Industrial and Human Factors Engineering (IHE), a highly customizable degree in the College of Engineering and Computer Science, prepares working professionals towards effective design and operation of a variety of systems in healthcare, manufacturing, aerospace, distribution, retail, and many others. While industrial engineers utilize the tools of simulation, optimization, computing, and statistics to design and improve modern technology-laden systems, human factors engineers design systems that effectively integrate human abilities/limitations and machines/tools.
Because students enrolled in the program are diverse in both geography and work-profile, eligible students are able to complete the MSIHE degree entirely online.
Why WSU's Industrial and Human Factors Engineering Program?
The BIE Department offers both a Master of Science Degree and a PhD in Engineering focus area in IHE. The Master of Industrial and Human Factors Engineering program has a non-thesis alternative in addition to the traditional thesis option. Students choose their coursework in one of four available focus areas: Decision Analytics, Logistics and Supply Chain, Human Factors and Ergonomics, and Neuroengineering. All focus areas offer hands-on courses and laboratories in state-of-the-art research facilities in the Russ Engineering Center and the new Neuroscience-Engineering Collaboration Building.
The demand for Industrial and Human Factors Engineers is very high, with graduates hired in industry, government agencies, industrial research and development, and consulting firms. Industrial and Human Factors Engineering is consistently listed as one of the most satisfying career areas in national surveys, as well as one with many job openings in the region.
Decision Analytics Faculty Advisors
- Dr. Frank Ciarallo
- Dr. Mary Fendley
- Dr. Jennie Gallimore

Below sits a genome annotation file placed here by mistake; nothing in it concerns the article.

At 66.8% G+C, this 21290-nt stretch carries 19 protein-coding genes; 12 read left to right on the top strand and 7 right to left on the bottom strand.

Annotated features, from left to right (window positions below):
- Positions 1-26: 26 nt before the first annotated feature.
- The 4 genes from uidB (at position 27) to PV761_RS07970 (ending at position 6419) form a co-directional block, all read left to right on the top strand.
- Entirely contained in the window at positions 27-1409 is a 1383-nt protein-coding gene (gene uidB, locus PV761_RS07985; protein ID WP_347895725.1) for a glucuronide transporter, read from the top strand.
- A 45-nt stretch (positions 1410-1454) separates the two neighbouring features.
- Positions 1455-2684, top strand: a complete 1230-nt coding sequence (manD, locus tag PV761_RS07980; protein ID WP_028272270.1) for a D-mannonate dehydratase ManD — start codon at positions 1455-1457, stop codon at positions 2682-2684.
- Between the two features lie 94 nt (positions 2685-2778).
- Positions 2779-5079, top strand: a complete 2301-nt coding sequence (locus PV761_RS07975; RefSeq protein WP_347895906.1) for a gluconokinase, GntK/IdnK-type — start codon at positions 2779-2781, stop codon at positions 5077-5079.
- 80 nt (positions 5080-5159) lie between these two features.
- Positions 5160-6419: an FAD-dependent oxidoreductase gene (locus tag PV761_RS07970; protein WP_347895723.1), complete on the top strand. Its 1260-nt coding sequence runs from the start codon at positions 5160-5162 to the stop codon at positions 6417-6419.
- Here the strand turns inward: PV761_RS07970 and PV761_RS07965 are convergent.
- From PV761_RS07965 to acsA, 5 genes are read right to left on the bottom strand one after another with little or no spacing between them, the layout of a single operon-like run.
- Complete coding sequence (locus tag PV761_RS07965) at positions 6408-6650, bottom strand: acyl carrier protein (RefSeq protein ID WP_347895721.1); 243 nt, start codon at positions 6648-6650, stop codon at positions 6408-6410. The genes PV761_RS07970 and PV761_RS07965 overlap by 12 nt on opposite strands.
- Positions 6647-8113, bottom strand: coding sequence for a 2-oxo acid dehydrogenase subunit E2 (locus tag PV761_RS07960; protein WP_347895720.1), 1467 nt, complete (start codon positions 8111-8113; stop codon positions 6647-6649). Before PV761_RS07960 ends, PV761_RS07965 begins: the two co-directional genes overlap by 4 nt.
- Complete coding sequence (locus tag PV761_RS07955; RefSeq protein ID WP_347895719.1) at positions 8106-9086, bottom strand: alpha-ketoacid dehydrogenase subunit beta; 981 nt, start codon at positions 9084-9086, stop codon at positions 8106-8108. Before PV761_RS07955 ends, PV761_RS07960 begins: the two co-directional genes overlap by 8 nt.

- Dr. Subhashini Ganapathy
- Dr. Pratik Parikh
- Dr. Xinhui Zhang
Logistics and Supply Chain Faculty Advisors
Human Factors and Ergonomics Faculty Advisors
Neuroengineering Faculty Advisors
- GPA of at least 2.7 in undergraduate course work.
- GRE Total of at least 290 with a minimum GRE Quantitative score of 145 for applicants (1) whose undergraduate degree is not in engineering or (2) whose undergraduate degree is not from and ABET-accredited engineering program.
- Additional pre-requisite course work may be required if your undergraduate degree is not in engineering.
- Letters of recommendation are recommended but not required.
How to Apply
Graduate students should apply for admission through Wright State's Graduate School.
- Minimum 30 semester hours
- Minimum 12 hours of 7000 level or above from BIE Department
- Maximum 8 hours thesis
- Maximum of 4 hours independent study or non-thesis research
- BME or IHE 6010 - Ethics in Engineering Research & Practice
- Minimum 18 hours of program specific courses
- Minimum 6 hours of math-intensive coursework
BIE Department math-intensive courses
- BME 7110 Biomedical Signals (3 credit hours)
- BME 7521 Advanced Biotransport (3 credit hours)
- EGR 7050 Design & Analysis of Egr Experiments (3 credit hours)
- IHE 6980 Fundamentals of Probability & Statiscs (4 credit hours)
- IHE 7300 Research Methods in HFE (3 credit hours)
- IHE 7510 Data Mining (3 credit hours)
- IHE 7711 Integer Optimization and Heuristics (3 credit hours)